An afternoon of prototyping organized by Adami allowed a get-together of artists and techno-creators for them to imagine future stage accessories. Makery was amongst them.
Following the three days of the Culture Experience Days in March 2015 and a morning of discussion in October, Adami (civil society for the administration of the rights of artists and performing musicians) organized mid-December an afternoon of prototyping for twenty or so participants at Draft Ateliers in Paris.
The rules of the game are simple: each person brings an object, profiles are mixed and split into 6 teams of 3 people. With the DIY and digital fabrication equipment made available, each team must turn one of its objects into a stage accessory. Makery co-organized this workshop, the prototype photo review of which you can see below.
The synchronized speech puppet
The initial object: a furry toy with two bulging eyes and a mouth, a kind of puppet for a ventriloquist with a mischievous look. But as it goes, no one is a ventriloquist in the team. A flexion sensor in the mouth of the beast could detect the moments when “it speaks”. For lack of having a ventriloquist, the team knows how to code Puredata. A sound track is triggered when the mouth is open and stops when it is closed. That’s all there is to it!
The dance shoe that makes audience members shake
Under the shoe, a pressure sensor detects the intensity with which the dancer stamps, slides, presses or doesn’t touch the floor with her foot. This intensity is translated into a light show and the activation of a vibrating motor placed at the back of the helmet. Stamping her foot hard makes the audience member jump, and when her foot slides on the floor, the audience member feels a slight whirr. The team used two objects from waste, an Arduino, LED bars, lots of cables, a battery, and redirected a mini-drone propeller motor to create its vibrating motor.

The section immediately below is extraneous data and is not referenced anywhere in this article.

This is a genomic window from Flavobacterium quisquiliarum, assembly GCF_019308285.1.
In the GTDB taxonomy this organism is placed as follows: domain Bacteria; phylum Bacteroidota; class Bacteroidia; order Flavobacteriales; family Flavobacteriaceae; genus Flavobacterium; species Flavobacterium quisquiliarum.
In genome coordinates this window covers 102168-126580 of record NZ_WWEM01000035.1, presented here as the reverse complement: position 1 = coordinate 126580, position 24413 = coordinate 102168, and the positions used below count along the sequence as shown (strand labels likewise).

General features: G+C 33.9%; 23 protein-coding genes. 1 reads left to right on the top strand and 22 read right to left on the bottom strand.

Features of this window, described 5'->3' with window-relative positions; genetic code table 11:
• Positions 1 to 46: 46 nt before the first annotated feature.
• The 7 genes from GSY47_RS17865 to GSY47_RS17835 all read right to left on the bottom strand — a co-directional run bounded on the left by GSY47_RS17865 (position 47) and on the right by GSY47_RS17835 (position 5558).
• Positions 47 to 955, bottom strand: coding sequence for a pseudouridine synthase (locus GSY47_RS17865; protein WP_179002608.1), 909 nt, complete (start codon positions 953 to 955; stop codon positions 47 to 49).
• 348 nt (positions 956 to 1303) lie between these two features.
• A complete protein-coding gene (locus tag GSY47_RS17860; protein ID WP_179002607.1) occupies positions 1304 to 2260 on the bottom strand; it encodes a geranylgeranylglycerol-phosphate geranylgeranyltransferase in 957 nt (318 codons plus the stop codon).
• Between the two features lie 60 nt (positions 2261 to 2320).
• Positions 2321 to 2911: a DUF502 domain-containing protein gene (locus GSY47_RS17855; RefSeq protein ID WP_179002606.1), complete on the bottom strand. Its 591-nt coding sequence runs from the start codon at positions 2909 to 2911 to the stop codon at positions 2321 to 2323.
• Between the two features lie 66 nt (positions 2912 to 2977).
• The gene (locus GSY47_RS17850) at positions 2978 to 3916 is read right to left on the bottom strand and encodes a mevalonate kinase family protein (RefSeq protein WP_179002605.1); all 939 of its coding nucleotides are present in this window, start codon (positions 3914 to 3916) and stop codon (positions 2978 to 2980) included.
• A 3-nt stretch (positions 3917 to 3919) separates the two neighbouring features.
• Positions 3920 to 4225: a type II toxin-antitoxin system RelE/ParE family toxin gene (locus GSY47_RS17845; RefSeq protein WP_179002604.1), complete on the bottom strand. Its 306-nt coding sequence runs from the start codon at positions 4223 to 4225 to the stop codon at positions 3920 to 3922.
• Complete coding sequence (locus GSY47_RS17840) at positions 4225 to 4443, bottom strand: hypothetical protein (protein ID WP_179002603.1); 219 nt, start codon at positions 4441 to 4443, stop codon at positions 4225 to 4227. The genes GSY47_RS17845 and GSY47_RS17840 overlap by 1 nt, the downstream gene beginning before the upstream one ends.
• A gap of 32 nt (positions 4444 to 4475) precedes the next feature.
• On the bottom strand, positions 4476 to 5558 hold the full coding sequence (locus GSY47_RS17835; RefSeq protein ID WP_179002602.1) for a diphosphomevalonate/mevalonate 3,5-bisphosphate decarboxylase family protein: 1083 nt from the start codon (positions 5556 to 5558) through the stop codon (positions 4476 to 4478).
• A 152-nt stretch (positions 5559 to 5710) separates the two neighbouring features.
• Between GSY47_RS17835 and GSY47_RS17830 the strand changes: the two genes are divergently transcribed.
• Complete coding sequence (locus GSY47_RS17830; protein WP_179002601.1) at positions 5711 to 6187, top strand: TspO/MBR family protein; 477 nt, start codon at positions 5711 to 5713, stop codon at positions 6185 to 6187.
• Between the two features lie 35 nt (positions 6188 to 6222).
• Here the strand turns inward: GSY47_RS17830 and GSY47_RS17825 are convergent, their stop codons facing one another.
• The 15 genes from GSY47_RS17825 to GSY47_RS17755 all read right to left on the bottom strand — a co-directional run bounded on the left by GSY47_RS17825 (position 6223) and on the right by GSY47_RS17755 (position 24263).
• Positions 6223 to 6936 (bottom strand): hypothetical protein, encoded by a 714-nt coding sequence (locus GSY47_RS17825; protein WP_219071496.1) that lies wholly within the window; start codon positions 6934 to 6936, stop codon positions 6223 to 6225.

The guitar that interprets its environment
Obviously, some teams had a teasing interpretation of the stage accessory theme. Like this guitar that doesn’t have a player. Equipped with several sensors (humidity, light, sound, distance from the audience…), it translates this different data by activating several motors that come and strum or hit the strings. The solo without a soloist, according to the current atmosphere.
The book that makes a bird move
The travel diary of a participant inspired the idea of a symbolic object that would liven up when reading a specific book. With this prototype made entirely with Littlebits, a movement sensor detects that the reader is turning the pages, and activates a motor that allows the bird to spread out and flap its wings. Small bonus: its eye lights up.
The connected whisk
The original idea was good: the metal rods of a whisk (on the right on the photo) only touch under acceleration when the whisk is being used. Since they are conductive, you only need to use this “contact” as a switch to activate a device. Unlucky, the multimeter reveals that the rods meet in the handle. The idea falls flat. The team builds a low-cost replica of a whisk and imagines a tale in which a fairy uses a whisk as a magic wand. For each spell that is cast, the audience members shake. Because yes, the plan is to equip the audience with scarves including a vibrating motor made from the motor of an electric toothbrush (on the shoulders of the young woman above).
The bottle that follows the story with a set of colors
Finding inspiration from Alice in Wonderland, the team imagines a story where the heroine discovers a magic potion and shrinks sufficiently to enter a very beautiful but tiny cave (built from laser cutting and illuminated with LEDs). With each mouthful, the heroine discovers a taste, represented by a color illuminating the bottle.